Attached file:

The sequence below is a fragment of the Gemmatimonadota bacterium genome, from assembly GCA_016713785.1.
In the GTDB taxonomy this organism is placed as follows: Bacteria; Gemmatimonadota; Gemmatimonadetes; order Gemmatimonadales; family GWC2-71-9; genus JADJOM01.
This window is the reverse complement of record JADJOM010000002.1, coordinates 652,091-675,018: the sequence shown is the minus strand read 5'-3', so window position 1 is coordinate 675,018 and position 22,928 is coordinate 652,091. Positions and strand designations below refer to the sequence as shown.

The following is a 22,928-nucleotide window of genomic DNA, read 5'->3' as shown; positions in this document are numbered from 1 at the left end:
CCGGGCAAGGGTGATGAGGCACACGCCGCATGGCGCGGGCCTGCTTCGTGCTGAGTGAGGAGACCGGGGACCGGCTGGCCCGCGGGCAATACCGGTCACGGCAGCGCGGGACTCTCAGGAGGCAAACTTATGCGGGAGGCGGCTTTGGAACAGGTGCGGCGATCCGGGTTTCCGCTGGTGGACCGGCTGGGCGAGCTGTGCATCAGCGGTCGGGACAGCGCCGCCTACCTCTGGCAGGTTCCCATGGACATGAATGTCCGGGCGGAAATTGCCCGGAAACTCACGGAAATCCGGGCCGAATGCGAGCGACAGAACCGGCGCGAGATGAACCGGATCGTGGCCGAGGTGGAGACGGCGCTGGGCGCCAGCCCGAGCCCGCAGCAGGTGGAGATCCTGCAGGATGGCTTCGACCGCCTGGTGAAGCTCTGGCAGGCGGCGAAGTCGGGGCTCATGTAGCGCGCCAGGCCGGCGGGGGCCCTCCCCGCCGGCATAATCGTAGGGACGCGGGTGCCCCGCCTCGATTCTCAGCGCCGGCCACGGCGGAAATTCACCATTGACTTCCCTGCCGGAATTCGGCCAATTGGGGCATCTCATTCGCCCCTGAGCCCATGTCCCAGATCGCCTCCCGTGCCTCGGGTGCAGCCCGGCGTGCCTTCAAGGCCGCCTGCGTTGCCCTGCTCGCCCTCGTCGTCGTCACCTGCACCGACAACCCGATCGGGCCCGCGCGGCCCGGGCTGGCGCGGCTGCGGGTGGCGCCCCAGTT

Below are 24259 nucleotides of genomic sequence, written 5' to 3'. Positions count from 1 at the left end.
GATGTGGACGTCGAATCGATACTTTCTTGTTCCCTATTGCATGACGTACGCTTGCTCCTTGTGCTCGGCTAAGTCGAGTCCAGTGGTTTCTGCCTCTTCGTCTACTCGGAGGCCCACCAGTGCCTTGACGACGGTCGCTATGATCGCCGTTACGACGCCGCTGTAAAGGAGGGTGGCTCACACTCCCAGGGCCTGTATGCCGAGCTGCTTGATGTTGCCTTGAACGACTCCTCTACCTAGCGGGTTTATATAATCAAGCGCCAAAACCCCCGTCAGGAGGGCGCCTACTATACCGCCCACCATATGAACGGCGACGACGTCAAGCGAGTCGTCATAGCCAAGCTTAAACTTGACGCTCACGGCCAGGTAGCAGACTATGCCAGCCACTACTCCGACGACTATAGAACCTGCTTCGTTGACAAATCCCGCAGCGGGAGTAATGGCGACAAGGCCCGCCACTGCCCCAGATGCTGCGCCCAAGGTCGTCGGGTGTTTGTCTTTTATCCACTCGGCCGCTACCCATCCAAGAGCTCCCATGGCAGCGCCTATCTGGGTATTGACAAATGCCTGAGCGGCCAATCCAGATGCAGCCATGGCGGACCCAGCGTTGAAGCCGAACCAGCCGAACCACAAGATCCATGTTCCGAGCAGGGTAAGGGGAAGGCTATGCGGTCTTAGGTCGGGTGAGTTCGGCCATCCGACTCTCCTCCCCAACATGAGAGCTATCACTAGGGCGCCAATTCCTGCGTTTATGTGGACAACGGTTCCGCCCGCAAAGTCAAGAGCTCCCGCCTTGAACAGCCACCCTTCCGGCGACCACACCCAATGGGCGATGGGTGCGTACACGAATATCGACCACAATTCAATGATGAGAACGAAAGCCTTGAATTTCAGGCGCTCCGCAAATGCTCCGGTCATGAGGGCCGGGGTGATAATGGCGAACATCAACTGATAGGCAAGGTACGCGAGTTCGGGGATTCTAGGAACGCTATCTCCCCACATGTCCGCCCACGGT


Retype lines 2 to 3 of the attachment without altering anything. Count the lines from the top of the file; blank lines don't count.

In the GTDB taxonomy this organism is placed as follows: Bacteria; Gemmatimonadota; Gemmatimonadetes; order Gemmatimonadales; family GWC2-71-9; genus JADJOM01.
This window is the reverse complement of record JADJOM010000002.1, coordinates 652,091-675,018: the sequence shown is the minus strand read 5'-3', so window position 1 is coordinate 675,018 and position 22,928 is coordinate 652,091. Positions and strand designations below refer to the sequence as shown.